Download Bill of Attainder Worksheets
Do you want to save dozens of hours in time? Get your evenings and weekends back? Be able to teach Bill of Attainder to your students?
Our worksheet bundle includes a fact file and printable worksheets and student activities. Perfect for both the classroom and homeschooling!
- The Features of the Bill of Attainder
- Timeline of Bills of Attainder passed in England
- The End of the Bill of Attainder in England and the British colonies
Key Facts And Information
Let’s know more about The Bill of Attainder!
- The Bill of Attainder is an English criminal law that allows a person to be convicted without a legal trial. The first attested use of this act dates back to 1391 and was not further recorded since 1870 after it was banned. This act was used when serious crimes were committed, such as treason and felony. Whilst it was only used in extremely rare cases, powerful figures in England were executed under this law between the 14th and 19th centuries. Violations of the separation of powers and one’s right to a fair trial led to the prohibition of the Bill of Attainder in England and the British colonies.
- The Bill of Attainder is alternatively known as the Act of Attainder, Writ of Attainder, or the Bill of Penalties.
The Features of the Bill of Attainder
- The Bill of Attainder is a legislative act that declared a person or a group of people guilty of crimes that could result in punishment without a trial.
- According to English law, a criminal convicted of serious crimes (including treason and felony) could be declared guilty through the bill.
- If a criminal was hiding or in exile, he would be immediately sentenced in the event of his return to England.
- Judgement of death and outlawry were always assumed in the bill.
- The word ‘attainder’ is present several times in English common law and essentially signifies ‘crime’ and ‘dishonour’.
- Parliament used the Bill of Attainder only in extremely rare cases since it did not involve the employment of a tribunal and its members as jurors.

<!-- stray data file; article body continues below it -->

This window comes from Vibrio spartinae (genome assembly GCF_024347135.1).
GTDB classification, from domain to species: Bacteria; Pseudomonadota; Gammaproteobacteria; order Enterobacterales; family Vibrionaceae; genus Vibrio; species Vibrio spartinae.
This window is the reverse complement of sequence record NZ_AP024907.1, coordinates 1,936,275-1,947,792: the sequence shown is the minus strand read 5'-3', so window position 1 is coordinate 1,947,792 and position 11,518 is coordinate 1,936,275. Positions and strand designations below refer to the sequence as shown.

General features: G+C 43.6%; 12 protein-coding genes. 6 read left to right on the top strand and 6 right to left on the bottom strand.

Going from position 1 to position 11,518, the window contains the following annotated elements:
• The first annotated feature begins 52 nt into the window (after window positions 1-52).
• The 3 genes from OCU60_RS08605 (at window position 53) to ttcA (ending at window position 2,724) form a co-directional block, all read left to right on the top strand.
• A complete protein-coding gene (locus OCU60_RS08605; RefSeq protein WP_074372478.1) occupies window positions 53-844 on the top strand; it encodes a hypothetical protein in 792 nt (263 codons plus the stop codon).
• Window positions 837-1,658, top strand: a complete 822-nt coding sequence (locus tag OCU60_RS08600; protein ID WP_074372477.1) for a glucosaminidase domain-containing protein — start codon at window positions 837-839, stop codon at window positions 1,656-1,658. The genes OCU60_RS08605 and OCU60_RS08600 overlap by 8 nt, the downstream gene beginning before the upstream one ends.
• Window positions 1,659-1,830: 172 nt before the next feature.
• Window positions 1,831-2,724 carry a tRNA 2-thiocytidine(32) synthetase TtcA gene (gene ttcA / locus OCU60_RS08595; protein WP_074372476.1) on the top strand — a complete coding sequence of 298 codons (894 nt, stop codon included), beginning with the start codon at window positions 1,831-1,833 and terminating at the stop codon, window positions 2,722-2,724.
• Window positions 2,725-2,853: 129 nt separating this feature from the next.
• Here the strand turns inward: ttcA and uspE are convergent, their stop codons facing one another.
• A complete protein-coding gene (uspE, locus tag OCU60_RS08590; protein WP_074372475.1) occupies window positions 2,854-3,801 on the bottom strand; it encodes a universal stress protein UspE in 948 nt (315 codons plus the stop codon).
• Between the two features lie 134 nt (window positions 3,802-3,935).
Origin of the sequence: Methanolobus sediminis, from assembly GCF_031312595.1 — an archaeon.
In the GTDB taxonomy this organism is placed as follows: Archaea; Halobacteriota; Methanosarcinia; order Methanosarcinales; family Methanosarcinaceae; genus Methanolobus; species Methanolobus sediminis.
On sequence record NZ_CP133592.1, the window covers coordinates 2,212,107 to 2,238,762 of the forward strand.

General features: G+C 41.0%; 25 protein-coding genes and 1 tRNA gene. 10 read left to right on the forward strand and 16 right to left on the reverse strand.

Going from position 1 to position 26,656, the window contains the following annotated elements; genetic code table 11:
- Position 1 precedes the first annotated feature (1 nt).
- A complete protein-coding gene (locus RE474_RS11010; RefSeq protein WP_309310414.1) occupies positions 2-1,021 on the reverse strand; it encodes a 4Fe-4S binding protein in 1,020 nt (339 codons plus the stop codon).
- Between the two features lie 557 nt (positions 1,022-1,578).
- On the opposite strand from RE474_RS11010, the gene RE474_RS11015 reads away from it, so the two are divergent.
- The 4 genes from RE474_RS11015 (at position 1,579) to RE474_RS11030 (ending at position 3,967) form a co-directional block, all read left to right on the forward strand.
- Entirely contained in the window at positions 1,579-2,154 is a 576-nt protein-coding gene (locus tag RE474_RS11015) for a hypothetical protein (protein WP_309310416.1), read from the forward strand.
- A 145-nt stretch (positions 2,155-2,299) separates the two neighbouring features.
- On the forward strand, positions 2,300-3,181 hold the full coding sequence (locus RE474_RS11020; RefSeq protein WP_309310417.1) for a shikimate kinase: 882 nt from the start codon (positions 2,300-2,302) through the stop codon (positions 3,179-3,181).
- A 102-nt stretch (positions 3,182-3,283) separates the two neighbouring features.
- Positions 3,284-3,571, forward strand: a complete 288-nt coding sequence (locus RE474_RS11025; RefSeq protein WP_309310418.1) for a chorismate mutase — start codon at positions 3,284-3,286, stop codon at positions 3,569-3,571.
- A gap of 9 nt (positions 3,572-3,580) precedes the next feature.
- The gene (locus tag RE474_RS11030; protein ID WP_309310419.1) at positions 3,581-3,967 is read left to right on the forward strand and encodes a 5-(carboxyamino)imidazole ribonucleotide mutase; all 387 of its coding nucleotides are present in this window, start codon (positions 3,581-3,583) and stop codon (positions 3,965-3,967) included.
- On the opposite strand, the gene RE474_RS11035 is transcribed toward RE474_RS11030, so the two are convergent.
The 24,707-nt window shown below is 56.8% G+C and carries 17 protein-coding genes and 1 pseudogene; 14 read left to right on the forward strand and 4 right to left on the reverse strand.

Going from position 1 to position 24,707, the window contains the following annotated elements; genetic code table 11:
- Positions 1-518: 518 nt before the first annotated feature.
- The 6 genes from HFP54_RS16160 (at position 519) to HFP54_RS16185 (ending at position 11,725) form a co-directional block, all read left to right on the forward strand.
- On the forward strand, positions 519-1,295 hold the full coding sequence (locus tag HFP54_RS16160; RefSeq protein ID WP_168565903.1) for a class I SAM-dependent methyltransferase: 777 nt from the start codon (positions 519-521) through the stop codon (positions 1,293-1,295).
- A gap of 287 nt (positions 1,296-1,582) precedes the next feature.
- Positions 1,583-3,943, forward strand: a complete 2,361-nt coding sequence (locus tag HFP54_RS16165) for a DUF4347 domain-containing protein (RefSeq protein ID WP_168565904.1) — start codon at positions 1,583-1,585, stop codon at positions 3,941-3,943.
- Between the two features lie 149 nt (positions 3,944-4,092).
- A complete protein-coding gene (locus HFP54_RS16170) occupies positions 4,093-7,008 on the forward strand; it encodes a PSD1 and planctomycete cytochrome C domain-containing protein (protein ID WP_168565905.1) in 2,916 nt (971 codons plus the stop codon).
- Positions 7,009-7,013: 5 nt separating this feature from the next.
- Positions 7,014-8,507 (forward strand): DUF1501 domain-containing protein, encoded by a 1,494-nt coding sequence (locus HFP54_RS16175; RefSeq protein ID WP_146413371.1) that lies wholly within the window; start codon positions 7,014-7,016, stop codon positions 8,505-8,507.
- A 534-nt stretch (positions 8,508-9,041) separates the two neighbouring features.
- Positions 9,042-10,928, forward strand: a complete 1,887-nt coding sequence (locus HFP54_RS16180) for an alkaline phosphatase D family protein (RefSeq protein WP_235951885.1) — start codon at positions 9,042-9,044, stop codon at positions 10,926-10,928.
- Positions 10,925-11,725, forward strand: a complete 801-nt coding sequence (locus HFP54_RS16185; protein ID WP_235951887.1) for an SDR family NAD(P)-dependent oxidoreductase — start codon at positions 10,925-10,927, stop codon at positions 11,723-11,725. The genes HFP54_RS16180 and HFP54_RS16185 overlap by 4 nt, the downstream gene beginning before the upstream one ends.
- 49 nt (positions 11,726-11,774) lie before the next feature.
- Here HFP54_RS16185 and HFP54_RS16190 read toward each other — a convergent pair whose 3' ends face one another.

- When the bill was passed, previous court decisions would be lifted.
- Before coming to any conclusions, Parliament required the King’s consent.
- The procedure was usually not a legal act; rather, it was political.
- The use of this bill by Parliament was frowned upon since, in many instances, it was seen as an obvious abuse and violation of fundamental principles.
- Most importantly, the Bill of Attainder eliminated the separation of powers and one’s right to a fair trial.
- The bill was often criticised as it was sometimes used by rulers to punish those who had disappointed them on a personal level rather than through any legal standing.
- It was also used with the intention of confiscating property of influential individuals to whom the bill was assigned.
- Characteristics which distinguished bills of attainder from all other penal statutes:
- They always inﬂict the penalty of death upon the offender, or of outlawry, which is equivalent to death.
- They are always ex post facto laws, being passed after the crime was committed.
- They never allow the guilt or innocence of the persons attainted to be ascertained by trial; but the guilt is attributed to them by act of Parliament.
- They always inﬂict certain penalties, among which were corruption of blood and forfeiture of estate. The essence of attainder was in corruption of blood, and without the corruption of blood no person was by the English law attainted.
- Corruption of blood meant the impurity that results from attainder and disqualifies the attainted person from inheriting, retaining, or bequeathing lands and property.
Timeline of Bills of Attainder passed in England
- The act was utilised in England between the 14th century and the 19th century in order to eliminate a large number of powerful historical figures.
- 1321 - Hugh le Despenser the Elder, 1st Earl of Winchester, and his son Hugh Despenser the Younger, Earl of Gloucester were dishonoured for supporting Edward II during his disagreements with the Queen.
- 1478 - George Plantagenet, 1st Duke of Clarence was convicted of treason against his brother, Edward IV.
- 1485 - Henry VII used parliament to take action against his predecessor after defeating Richard III and replacing him on the throne of England.
- In essence, anyone who had fought for Richard against him would be guilty of treason and their lands and properties could be legally confiscated.
- Thomas Cromwell, who arranged the marriage of Henry VIII and Anne of Cleves was later convicted of treason and heresy.
- 1540 - Margaret Pole, Countess of Salisbury was allegedly involved in the Exeter conspiracy.